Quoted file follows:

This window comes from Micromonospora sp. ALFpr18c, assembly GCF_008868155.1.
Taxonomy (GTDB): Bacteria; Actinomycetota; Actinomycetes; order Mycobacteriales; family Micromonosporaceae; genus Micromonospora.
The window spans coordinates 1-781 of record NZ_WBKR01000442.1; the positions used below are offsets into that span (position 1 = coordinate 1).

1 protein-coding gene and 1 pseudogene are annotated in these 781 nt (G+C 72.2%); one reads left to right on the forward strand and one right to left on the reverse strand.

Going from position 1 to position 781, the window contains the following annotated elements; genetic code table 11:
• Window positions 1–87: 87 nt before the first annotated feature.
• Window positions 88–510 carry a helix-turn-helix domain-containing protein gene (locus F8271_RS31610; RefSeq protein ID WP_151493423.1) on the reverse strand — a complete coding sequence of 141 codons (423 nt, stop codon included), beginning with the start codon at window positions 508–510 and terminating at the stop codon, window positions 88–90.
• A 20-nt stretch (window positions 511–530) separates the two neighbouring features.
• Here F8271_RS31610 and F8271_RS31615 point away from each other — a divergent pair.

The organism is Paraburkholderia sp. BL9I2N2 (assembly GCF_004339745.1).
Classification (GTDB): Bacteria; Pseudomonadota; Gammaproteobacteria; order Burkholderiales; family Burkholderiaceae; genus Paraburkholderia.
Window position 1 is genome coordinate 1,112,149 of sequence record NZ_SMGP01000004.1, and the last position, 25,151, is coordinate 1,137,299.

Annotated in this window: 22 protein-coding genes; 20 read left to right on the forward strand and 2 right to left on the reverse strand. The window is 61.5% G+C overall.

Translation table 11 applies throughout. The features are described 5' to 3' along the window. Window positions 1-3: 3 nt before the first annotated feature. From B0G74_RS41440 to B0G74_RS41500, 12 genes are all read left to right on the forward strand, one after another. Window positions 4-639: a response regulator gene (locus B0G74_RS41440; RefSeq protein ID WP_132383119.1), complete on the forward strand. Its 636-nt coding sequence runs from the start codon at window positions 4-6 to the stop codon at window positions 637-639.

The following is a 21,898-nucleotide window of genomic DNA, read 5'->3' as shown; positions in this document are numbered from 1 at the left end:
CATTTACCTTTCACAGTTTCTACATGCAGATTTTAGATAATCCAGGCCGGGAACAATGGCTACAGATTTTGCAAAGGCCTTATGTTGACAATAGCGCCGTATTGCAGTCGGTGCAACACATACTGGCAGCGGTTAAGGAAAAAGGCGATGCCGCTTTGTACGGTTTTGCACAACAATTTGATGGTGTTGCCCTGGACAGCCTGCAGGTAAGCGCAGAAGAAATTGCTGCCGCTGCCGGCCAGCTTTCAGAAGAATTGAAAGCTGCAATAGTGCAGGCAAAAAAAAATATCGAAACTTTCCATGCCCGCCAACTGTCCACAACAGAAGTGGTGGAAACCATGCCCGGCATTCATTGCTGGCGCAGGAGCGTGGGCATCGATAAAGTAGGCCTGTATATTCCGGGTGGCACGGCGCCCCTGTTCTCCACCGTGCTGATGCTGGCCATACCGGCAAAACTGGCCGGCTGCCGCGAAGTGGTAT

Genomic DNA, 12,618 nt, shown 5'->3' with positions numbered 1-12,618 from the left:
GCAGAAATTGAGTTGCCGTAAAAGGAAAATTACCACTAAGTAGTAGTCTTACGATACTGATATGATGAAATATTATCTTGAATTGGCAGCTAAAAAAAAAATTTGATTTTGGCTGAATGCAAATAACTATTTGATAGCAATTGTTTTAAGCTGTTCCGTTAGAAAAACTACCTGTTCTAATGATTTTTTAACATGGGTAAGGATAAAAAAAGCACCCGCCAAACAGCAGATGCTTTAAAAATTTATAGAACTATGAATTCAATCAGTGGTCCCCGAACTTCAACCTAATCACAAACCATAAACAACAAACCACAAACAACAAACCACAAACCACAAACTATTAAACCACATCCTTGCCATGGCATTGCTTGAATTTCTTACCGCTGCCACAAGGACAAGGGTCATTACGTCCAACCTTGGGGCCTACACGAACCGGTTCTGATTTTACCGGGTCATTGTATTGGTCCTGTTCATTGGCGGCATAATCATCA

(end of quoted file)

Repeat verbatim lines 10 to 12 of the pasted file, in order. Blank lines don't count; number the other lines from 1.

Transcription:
The organism is Paraburkholderia sp. BL9I2N2 (assembly GCF_004339745.1).
Classification (GTDB): Bacteria; Pseudomonadota; Gammaproteobacteria; order Burkholderiales; family Burkholderiaceae; genus Paraburkholderia.
Window position 1 is genome coordinate 1,112,149 of sequence record NZ_SMGP01000004.1, and the last position, 25,151, is coordinate 1,137,299.